On the opening day of the 7th Working Group on Article 8(j) and Related Provisions (WG8(j)), the Forest Peoples Programme (FPP) and the Secretariat of the Convention on Biological Diversity (SCBD) co-hosted a side event entitled, “Content and Implementation of the New Major Component of Work on Customary Sustainable Use (Article 10(c)) in the Programme of Work on Article 8(j) and Related Provisions”. John Scott (SCBD) stressed the fundamental nature of Article 10(c) to Indigenous peoples’ and local communities’ ways of life, highlighted the experts’ meeting on Article 10(c) held in June, and encouraged Parties to take into account the Addis Ababa Guidelines.
Caroline de Jong (FPP) introduced the “10(c) project”, which has been ongoing since 2004 and comprised of documenting customary practices, rules, and laws and their relation to conservation and sustainable use, identifying threats to customary systems, and providing recommendations for more effective implementation of Article 10(c). The remainder of the presentation was given by a group of FPP partners: Kid James (Wapichan people, Guyana); Auchalee Phonklieng and Sakda Saenmi (Karen people, IMPECT, Thailand); and Muhammed Abdul Baten (traditional resource users of the Sundarbans, Unnayan Onneshan, Bangladesh).
Barriers and challenges to the implementation of Article 10(c) include: lack of recognition of customary sustainable management of natural resources; continuation of top-down and paternalistic conservation policies; lack of recognition of traditional institutions and authorities and customary laws; lack of secure rights to territories and free, prior and informed consent; external pressures such as mining, logging, plantations, infrastructure projects, dams, and individual land titling to outsiders, which contribute to the destruction of traditional areas and reduced access to resources and in turn, of traditional knowledge and customary practices; lack of understanding among policy-makers about Indigenous peoples’ ways of life and relations with lands and resources; mainstream education and assimilationist policies; insufficient and inequitable participation of Indigenous peoples and local communities in state protected areas.Despite these barriers, a range of community initiatives are enhancing implementation of Article 10(c) from the ground up. These include, among others: community-based research to document and communicate customary sustainable use, for example, mapping, videos, and monitoring of biodiversity and illegal resource activities (such as logging); training on customary practices, developing community-based management plans, and inter-community agreements about conserving specific areas. Maps in particular were noted as very important in the struggle for land recognition and helping government and conservation agencies understand communities’ ways of life. Governance and principles like free, prior and informed consent were highlighted as fundamental to ensuring ecosystem sustainability and the security and wellbeing of communities for future generations.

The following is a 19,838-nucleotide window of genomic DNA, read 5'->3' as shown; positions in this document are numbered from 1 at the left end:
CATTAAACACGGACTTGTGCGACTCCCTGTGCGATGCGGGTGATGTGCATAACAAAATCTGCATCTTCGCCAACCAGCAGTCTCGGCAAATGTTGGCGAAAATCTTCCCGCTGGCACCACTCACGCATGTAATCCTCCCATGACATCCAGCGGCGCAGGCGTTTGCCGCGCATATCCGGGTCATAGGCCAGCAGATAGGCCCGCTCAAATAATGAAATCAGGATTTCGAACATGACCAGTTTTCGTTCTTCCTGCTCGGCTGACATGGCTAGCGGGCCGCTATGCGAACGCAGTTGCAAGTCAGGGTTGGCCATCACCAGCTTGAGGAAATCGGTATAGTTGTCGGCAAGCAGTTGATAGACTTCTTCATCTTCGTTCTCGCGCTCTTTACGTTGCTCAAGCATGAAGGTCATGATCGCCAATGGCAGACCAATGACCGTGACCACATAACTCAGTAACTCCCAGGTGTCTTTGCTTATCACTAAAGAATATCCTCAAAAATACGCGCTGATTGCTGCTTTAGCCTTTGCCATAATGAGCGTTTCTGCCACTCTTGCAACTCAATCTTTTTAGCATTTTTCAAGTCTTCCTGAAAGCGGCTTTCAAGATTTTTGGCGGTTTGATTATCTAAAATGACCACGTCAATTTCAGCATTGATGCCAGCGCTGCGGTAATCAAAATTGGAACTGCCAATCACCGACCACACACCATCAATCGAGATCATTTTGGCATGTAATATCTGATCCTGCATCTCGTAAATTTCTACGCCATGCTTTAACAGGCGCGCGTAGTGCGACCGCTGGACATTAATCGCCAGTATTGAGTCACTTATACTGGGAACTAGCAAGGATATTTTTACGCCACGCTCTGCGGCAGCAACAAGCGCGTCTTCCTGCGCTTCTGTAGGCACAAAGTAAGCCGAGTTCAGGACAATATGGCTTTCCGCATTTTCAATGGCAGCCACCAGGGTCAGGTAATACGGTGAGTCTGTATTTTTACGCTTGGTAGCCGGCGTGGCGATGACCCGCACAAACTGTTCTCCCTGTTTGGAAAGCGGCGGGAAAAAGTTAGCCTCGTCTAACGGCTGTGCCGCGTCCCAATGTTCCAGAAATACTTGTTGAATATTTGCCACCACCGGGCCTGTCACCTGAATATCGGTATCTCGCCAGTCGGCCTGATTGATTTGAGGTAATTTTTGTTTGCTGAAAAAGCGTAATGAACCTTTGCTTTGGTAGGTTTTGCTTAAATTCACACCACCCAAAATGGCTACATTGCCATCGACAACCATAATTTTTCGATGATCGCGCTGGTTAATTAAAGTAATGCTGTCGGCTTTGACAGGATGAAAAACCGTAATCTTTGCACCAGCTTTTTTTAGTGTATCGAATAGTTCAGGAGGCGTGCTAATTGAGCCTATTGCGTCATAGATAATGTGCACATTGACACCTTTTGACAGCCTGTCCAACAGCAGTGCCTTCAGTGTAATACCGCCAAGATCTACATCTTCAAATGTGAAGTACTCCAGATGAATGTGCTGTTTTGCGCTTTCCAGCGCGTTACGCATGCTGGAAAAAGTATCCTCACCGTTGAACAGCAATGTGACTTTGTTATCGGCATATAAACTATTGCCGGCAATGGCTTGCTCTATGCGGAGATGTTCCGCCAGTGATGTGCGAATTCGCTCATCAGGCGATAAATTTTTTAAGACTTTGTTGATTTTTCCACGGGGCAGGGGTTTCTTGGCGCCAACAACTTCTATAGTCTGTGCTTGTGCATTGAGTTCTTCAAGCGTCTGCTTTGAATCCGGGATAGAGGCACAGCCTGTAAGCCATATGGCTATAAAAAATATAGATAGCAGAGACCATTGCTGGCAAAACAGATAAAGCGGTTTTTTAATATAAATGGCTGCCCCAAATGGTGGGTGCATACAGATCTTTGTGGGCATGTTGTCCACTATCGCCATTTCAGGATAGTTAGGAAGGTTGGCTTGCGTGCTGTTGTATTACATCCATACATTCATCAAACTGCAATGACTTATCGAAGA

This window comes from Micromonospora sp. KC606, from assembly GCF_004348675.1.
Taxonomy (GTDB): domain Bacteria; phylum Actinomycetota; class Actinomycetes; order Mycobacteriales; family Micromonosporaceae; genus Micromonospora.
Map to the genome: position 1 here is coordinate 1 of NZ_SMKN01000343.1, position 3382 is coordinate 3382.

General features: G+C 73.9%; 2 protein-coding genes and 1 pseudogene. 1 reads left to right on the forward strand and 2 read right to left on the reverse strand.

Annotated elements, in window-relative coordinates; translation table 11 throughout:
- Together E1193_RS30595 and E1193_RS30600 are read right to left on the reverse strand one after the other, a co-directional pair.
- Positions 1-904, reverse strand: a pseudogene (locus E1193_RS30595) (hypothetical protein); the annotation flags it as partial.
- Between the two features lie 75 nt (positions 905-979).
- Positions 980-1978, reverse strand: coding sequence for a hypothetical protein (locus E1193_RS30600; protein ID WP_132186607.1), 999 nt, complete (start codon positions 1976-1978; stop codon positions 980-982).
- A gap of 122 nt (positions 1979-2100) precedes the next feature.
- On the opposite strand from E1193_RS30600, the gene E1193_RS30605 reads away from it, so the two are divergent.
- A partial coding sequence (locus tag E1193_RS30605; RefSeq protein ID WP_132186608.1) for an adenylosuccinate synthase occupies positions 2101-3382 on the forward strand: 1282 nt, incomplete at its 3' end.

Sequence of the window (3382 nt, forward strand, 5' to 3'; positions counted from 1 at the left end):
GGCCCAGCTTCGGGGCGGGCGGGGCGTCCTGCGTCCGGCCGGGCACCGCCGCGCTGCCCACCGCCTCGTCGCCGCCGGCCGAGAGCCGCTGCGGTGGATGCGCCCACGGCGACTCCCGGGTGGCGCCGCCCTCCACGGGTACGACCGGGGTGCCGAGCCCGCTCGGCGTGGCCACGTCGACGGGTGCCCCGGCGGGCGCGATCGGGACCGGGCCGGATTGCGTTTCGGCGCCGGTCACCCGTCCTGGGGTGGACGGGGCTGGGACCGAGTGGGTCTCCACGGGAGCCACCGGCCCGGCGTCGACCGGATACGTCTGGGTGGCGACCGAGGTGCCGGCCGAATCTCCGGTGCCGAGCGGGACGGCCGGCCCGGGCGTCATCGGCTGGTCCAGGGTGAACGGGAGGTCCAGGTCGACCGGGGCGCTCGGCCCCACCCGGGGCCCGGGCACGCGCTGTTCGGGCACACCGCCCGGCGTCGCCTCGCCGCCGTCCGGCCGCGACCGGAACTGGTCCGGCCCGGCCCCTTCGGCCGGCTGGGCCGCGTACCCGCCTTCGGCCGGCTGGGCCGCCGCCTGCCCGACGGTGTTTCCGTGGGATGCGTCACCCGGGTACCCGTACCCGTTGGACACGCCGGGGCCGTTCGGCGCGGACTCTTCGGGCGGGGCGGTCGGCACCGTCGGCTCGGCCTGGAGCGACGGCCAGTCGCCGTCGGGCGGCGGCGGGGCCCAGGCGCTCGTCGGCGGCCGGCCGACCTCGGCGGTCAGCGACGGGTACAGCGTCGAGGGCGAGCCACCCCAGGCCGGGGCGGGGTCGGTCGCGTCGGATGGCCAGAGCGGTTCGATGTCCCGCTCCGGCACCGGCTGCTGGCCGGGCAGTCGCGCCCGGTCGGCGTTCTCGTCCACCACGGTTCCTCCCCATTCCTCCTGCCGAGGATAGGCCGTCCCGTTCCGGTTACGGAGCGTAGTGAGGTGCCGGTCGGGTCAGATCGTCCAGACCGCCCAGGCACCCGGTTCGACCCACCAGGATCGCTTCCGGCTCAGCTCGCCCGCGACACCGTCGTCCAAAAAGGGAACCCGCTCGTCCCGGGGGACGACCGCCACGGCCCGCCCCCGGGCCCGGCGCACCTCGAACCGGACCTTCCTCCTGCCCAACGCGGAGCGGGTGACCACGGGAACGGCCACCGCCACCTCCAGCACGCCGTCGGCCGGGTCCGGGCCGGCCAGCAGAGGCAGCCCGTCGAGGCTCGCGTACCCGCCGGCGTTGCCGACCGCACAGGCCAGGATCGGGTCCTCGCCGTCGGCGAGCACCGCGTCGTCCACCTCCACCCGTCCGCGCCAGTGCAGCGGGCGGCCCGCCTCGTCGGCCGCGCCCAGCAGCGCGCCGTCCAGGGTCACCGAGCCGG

The presenters noted two main issues that were missing from the tasks of the draft component of work on Article 10(c), namely, climate change (including impacts on territories and roles of traditional knowledge and practices in mitigation and adaptation) and gender considerations.
During the question and answer period, the following issues were discussed: legal recognition of territorial rights is the basis of traditional knowledge and customary use – in other words, rights to traditional knowledge cannot be recognized without recognizing rights to territory; given the many similarities across regions, it’s important to have Indigenous-to-Indigenous sharing and cooperation, including on methodologies for documentation and communication; territories are not always static or well-defined areas and may shift, depending on the resources and increasingly, due to climate change.